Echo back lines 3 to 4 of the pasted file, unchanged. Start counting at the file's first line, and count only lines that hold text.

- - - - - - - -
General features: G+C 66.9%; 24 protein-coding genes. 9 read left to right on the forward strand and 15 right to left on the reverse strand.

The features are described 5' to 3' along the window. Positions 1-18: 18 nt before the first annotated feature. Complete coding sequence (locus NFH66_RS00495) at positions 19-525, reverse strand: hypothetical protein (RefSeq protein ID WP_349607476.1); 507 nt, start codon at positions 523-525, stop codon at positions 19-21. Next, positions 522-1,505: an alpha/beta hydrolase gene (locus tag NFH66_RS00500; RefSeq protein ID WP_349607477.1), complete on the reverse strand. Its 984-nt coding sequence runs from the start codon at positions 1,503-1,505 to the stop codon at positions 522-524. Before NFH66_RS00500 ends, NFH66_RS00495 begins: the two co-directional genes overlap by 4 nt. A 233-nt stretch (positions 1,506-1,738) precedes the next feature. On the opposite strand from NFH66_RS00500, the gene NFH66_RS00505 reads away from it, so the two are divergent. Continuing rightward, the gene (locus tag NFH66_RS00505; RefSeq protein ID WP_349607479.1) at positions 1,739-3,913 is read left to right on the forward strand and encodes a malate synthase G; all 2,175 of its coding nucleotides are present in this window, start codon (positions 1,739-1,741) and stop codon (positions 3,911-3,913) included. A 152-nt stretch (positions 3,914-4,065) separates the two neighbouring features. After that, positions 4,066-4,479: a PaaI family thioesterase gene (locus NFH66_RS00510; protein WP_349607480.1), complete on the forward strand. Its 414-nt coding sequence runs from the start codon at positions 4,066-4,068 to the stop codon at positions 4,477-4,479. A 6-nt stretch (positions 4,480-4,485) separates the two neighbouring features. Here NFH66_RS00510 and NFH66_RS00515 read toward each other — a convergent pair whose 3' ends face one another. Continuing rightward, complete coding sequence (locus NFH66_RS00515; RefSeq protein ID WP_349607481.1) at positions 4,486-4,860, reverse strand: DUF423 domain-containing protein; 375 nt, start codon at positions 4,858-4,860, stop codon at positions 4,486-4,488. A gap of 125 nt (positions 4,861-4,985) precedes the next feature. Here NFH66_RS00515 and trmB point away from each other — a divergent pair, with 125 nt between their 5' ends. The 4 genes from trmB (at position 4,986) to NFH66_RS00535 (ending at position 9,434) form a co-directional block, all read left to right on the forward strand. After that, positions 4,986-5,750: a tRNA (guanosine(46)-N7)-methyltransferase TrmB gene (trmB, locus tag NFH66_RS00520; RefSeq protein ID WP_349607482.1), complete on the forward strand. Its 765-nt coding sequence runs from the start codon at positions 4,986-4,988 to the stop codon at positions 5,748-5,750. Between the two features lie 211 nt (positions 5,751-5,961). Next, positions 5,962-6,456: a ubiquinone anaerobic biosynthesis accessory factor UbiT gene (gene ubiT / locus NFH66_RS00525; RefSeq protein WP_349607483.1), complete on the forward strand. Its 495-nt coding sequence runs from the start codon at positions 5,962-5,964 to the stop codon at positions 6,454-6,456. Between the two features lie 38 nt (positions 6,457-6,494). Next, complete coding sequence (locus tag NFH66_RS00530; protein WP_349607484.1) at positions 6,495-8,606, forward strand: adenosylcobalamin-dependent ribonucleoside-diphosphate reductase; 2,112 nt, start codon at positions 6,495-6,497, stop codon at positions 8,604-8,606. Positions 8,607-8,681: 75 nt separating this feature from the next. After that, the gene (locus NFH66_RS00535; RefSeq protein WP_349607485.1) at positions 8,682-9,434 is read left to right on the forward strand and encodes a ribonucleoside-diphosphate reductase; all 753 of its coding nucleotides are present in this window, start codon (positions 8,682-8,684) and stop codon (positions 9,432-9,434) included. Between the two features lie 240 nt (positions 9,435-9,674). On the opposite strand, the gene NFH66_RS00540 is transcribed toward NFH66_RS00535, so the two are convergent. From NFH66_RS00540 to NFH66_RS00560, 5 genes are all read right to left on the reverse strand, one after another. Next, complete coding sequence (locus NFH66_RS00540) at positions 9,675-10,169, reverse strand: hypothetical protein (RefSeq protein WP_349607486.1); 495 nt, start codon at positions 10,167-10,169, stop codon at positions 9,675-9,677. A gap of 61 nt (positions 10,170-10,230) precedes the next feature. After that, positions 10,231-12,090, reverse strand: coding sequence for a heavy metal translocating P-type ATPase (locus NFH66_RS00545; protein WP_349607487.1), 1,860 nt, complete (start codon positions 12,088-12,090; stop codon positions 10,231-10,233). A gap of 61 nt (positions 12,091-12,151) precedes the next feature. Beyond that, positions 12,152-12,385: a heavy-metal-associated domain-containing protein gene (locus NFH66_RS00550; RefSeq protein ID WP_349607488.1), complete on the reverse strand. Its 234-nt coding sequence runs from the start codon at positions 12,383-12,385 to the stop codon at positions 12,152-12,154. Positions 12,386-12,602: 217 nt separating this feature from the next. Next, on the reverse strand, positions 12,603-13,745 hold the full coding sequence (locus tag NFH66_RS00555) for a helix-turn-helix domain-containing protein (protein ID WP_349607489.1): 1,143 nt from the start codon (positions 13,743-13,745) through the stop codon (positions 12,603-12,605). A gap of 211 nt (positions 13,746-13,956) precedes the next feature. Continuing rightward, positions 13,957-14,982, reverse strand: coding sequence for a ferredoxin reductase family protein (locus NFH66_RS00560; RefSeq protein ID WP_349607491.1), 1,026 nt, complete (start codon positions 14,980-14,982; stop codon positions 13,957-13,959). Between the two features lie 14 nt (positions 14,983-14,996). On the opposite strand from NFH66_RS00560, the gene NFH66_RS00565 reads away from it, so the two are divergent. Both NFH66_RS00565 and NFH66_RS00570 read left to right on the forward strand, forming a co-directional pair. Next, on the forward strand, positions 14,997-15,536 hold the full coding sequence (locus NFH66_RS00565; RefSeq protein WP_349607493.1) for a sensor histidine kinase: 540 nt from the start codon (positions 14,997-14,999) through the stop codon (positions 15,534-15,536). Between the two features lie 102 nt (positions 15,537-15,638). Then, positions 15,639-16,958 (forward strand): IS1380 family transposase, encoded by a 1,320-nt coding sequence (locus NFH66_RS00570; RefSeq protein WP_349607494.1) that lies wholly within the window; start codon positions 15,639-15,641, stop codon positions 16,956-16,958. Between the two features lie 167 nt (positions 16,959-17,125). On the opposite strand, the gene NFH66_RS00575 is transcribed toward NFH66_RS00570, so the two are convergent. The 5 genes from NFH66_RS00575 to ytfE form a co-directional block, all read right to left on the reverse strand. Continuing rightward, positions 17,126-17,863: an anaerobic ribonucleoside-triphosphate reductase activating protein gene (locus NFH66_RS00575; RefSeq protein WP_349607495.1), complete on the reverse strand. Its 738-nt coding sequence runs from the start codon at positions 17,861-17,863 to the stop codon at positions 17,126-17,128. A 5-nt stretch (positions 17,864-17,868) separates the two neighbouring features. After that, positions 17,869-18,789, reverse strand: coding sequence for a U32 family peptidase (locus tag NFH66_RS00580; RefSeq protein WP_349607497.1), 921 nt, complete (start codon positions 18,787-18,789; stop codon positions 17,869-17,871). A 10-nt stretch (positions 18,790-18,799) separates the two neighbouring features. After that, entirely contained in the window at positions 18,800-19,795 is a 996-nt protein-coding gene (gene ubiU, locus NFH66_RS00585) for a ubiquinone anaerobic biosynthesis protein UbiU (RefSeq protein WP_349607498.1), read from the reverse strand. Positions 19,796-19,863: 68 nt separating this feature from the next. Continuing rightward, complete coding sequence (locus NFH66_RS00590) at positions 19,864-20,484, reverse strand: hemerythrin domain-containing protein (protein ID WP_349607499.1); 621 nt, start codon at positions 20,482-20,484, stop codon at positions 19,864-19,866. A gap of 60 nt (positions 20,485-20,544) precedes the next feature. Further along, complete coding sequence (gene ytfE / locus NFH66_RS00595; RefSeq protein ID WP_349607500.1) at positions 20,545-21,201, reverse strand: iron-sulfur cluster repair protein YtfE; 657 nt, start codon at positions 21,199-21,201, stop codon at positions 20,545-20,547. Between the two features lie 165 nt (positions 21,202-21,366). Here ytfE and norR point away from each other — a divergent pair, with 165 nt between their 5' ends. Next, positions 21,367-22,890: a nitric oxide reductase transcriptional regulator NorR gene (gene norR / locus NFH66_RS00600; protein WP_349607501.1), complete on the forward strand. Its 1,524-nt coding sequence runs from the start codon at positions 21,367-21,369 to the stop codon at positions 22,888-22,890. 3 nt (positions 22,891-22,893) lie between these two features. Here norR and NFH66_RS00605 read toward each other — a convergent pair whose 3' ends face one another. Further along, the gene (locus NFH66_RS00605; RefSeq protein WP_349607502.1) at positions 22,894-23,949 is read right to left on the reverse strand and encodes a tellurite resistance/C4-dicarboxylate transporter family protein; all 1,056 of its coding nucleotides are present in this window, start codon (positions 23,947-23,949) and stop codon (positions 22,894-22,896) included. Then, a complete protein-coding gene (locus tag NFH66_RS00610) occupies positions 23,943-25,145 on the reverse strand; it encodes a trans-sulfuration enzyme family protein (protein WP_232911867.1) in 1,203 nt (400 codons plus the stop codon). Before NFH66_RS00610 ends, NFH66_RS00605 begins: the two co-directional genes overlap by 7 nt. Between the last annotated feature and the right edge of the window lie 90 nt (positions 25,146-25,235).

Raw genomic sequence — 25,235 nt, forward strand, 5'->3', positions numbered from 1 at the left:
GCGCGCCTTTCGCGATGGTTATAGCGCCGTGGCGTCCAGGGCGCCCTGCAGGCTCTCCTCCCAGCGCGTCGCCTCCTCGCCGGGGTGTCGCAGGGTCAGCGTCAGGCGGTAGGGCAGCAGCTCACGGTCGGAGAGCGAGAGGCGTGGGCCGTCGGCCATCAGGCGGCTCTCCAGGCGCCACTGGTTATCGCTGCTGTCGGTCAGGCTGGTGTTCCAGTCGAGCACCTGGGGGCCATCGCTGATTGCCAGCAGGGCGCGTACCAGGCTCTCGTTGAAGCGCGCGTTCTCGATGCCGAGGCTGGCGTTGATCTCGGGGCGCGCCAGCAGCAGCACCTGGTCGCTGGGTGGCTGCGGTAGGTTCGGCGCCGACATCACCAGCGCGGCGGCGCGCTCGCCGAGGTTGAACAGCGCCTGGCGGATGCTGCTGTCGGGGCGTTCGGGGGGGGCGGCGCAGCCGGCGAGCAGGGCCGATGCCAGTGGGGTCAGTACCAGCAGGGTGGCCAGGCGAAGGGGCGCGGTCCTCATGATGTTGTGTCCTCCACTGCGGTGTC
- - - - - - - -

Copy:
Raw genomic sequence — 25,235 nt, forward strand, 5'->3', positions numbered from 1 at the left:
GCGCGCCTTTCGCGATGGTTATAGCGCCGTGGCGTCCAGGGCGCCCTGCAGGCTCTCCTCCCAGCGCGTCGCCTCCTCGCCGGGGTGTCGCAGGGTCAGCGTCAGGCGGTAGGGCAGCAGCTCACGGTCGGAGAGCGAGAGGCGTGGGCCGTCGGCCATCAGGCGGCTCTCCAGGCGCCACTGGTTATCGCTGCTGTCGGTCAGGCTGGTGTTCCAGTCGAGCACCTGGGGGCCATCGCTGATTGCCAGCAGGGCGCGTACCAGGCTCTCGTTGAAGCGCGCGTTCTCGATGCCGAGGCTGGCGTTGATCTCGGGGCGCGCCAGCAGCAGCACCTGGTCGCTGGGTGGCTGCGGTAGGTTCGGCGCCGACATCACCAGCGCGGCGGCGCGCTCGCCGAGGTTGAACAGCGCCTGGCGGATGCTGCTGTCGGGGCGTTCGGGGGGGGCGGCGCAGCCGGCGAGCAGGGCCGATGCCAGTGGGGTCAGTACCAGCAGGGTGGCCAGGCGAAGGGGCGCGGTCCTCATGATGTTGTGTCCTCCACTGCGGTGTC